We recently spent a beautiful morning on the beach with Ella as she walked us through a sequence of her favourite fundamental yoga postures.
"Learning to be in touch with where life is in each moment - this is why I practice. For me, this breath, body and mind practice is not about conforming to other people’s ideas of yoga but simply developing awareness in our relationship with ourselves and those around us as we embark on a powerful journey of self-discovery." - Ella
These postures can be practiced daily or whilst travelling and can be a great addition to surfing. They not only build strength, flexibility and balance but when the breath is calm and controlled it can help prevent panic in a hairy big wave situation.
As well as the physical benefits all of these postures, if practiced with an awareness of breath, they stimulate the heart and improve general health and mental wellbeing. So even if surfing isn't your thing there are still plenty of reasons to give these postures a go.
Before practising these postures take a few minutes to engage with your breath.
Virabhadrasana (Hero Posture)
Keep the front heel in line with the back foot arch, stack your bent knee over your ankle and tuck your tail bone under. This pose strengthens and stretches the legs and ankles. Stretches the groins, chest, lungs and shoulders and increases endurance.
Adho Mukha Svanasana (Down Facing Dog)
Deservedly one of yoga's most widely recognised yoga poses it deeply stretches your hamstrings, shoulders, calves, and spine while building strength in your arms, shoulders, and legs. The flow of blood to the brain also calms the nervous system and rejuvenates the body helping you feel energised.
Urdhva-Mukha-Svanasana (Upward Facing Dog)
Press into the hands to lift the body up off the ground, keep the chest open and draw the shoulder blades together. Upward facing dog awakens the upper body lengthening and strengthening the spine, torso, and arms.
Ustrasana (Camel Pose)
Keep your hips over your knees and internally rotate your thighs, squeezing them toward each other. Keep your chest raised, your core engaged, your spine long, and your chin tucked as you drop your hands toward your heels. Safely exit the posture by bring your chin back toward your chest and lowering your bottom to the ground. When practiced slowly and safely, backbending trains the mind to remain calm whilst strengthening the back and opening the shoulders, chest, and quadriceps.
Baddha Konasana (Bound Angle Pose)
Raise your pelvis by sitting on a mound of sand if your hip or groins are tight. Gently press your feet together and your knees to the ground. This pose is a great hip opener whilst also stretching the groin, the ankles and feet, and strengthening the back.
Bakasana (Crow Pose)
From a low squat place your palms on the ground, gently rest your knees on the backs of your arms and use your core to lift you off the ground. Lean forward, gazing just in front of your finger tips. Crow pose encourages mind-body connection, try to focus on lifting rather than falling. Crow strengthens your arms and core muscles, as well as your wrists, upper back, and legs. While it's easier to use the force of your legs against the back of your arms for the pose, you get more physical benefit by using your core to lift you up.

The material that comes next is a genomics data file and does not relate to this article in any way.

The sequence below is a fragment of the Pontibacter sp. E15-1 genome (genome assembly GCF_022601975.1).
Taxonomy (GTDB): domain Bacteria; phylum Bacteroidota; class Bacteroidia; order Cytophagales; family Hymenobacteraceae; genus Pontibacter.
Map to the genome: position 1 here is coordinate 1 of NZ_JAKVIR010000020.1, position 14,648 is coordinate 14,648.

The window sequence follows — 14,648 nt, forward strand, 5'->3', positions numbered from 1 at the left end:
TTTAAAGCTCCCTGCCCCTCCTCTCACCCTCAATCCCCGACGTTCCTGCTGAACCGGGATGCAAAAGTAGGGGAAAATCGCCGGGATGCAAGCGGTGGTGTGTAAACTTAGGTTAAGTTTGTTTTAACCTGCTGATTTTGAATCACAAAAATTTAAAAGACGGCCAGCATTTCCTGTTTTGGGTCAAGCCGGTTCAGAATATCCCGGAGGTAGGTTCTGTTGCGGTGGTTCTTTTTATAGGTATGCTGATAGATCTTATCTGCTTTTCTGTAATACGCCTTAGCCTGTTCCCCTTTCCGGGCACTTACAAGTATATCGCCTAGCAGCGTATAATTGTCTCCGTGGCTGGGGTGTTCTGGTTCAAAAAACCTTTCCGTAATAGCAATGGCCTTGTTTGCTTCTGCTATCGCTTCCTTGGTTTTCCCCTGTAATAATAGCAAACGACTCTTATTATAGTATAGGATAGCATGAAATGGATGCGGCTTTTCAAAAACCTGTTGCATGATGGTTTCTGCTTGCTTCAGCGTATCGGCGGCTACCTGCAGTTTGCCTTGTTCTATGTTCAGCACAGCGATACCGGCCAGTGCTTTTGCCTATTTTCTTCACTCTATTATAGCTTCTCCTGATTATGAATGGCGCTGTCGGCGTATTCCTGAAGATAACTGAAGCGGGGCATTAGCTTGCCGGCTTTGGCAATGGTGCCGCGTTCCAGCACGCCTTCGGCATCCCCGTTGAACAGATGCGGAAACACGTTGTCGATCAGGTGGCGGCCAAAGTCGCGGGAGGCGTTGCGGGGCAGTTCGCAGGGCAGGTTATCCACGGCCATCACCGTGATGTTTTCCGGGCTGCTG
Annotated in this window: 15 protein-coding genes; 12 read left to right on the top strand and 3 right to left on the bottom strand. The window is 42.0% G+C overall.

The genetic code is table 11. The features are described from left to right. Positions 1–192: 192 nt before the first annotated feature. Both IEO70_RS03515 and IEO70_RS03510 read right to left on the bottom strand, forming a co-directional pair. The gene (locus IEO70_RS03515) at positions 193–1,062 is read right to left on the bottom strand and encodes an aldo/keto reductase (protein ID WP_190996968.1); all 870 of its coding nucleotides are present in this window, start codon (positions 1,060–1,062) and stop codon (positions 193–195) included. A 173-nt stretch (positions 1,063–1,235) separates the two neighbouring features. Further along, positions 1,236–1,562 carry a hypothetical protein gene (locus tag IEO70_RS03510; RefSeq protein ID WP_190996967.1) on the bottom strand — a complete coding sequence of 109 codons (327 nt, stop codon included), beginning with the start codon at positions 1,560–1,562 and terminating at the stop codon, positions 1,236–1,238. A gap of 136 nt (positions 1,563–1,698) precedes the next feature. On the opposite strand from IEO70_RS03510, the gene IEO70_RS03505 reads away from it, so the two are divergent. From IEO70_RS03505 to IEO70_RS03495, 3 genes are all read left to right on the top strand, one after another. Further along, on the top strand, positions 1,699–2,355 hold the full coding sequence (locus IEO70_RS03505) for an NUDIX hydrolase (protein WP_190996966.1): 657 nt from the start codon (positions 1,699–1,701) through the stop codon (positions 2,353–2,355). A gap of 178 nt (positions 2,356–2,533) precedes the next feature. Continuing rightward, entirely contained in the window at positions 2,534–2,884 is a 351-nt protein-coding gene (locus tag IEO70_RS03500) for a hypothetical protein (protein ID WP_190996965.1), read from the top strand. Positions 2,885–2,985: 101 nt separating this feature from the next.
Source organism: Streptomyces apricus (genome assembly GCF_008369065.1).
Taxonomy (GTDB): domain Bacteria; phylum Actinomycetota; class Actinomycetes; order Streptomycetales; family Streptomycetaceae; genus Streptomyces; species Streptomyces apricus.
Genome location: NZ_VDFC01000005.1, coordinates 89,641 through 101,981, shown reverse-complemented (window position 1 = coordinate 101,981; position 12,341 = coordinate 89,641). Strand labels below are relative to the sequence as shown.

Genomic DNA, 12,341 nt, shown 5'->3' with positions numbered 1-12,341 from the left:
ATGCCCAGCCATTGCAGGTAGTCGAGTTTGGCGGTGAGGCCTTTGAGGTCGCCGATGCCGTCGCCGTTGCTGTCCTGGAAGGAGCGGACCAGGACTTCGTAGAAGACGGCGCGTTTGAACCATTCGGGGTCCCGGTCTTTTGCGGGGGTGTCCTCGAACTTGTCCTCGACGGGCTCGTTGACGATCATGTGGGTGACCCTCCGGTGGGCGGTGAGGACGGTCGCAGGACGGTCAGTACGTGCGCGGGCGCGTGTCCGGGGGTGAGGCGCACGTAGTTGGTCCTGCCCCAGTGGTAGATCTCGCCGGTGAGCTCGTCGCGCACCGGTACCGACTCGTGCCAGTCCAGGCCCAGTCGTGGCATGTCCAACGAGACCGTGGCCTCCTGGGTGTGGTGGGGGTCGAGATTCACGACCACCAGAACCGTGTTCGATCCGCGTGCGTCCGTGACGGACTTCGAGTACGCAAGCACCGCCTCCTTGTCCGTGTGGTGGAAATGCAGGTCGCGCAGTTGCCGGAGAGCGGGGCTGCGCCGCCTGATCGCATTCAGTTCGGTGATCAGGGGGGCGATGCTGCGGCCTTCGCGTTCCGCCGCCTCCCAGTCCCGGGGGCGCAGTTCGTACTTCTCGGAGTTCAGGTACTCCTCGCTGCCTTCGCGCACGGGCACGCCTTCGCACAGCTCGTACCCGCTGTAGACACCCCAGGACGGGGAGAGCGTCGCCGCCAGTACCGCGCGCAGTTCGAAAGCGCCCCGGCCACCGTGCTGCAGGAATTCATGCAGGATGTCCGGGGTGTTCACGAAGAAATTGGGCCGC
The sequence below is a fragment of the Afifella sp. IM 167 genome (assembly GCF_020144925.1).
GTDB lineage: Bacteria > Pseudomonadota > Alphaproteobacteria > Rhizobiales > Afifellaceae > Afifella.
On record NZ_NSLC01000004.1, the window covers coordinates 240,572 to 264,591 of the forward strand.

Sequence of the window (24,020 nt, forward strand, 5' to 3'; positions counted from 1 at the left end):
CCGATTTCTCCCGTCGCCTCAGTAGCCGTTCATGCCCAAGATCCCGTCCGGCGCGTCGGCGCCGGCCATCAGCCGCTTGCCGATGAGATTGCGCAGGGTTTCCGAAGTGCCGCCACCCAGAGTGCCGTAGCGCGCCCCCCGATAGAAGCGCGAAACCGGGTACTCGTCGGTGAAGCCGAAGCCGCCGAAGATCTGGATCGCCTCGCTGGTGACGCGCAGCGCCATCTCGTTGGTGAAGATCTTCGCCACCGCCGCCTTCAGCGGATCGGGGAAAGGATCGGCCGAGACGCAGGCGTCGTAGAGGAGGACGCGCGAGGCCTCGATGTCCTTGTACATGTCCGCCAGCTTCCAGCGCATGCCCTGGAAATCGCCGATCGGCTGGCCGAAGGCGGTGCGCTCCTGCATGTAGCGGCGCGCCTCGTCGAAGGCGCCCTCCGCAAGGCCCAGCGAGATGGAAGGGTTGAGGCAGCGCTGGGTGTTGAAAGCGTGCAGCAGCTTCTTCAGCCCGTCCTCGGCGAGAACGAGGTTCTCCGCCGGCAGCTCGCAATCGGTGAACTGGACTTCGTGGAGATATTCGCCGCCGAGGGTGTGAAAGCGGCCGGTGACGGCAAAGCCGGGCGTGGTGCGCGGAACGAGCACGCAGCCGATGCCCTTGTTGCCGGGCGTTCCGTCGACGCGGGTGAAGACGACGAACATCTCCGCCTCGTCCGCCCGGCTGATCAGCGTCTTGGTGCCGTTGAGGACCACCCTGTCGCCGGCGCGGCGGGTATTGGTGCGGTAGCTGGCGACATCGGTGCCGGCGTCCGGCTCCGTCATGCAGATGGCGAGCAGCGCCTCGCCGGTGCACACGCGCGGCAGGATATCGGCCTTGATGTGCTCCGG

Utthita Hasta Padangusthasana (Extended Hand-to-Big-Toe Pose)
Standing tall bring your knee toward your belly, wrap your fingers around your big toe and try to straighten your knee as much as possible. When you're steady slowly swing your leg out to one side. Hold for 30 seconds, slowly bring your leg back to the front and lower. Repeat the same process on the other side. Standing poses help to improve balance and core strength. It’s not easy, especially in sand but this posture will help you notice where your weight is and can help stabilising on a board.
Halasana (Plow Pose)
Lie on your back with your legs and feet stretched up toward the sky. Slowly lower your feet back over your head, clasp your hands and adjust your shoulders. If you can't get your toes to touch the ground just go as far back as you can. Plow pose stretches the spine and shoulders and relaxes the nerves, brain, and heart. From this posture move into Shoulder Stand.
Salamba Sarvangasana (Supported Shoulder Stand)
Our final posture is a powerful inversion. From Halasana, place your hands on your lower back for support. Slowly raise your legs toward the sky. Keep your chin tucked in, your neck soft and toes pointed reaching upward. In the beginning you may hold this pose for a minute or two, slowly building up to 5, 10 or 20 minutes. There are many benefits of inversions including blood circulation, calming the nervous system, decrease depression and anxiety symptoms, ease fatigue, and improving immune function.
We suggest to hold each posture for a few breathes remembering to always work within your own range of limits and abilities. If you're unsure how to correctly do any of these poses check with a qualified yoga instructor.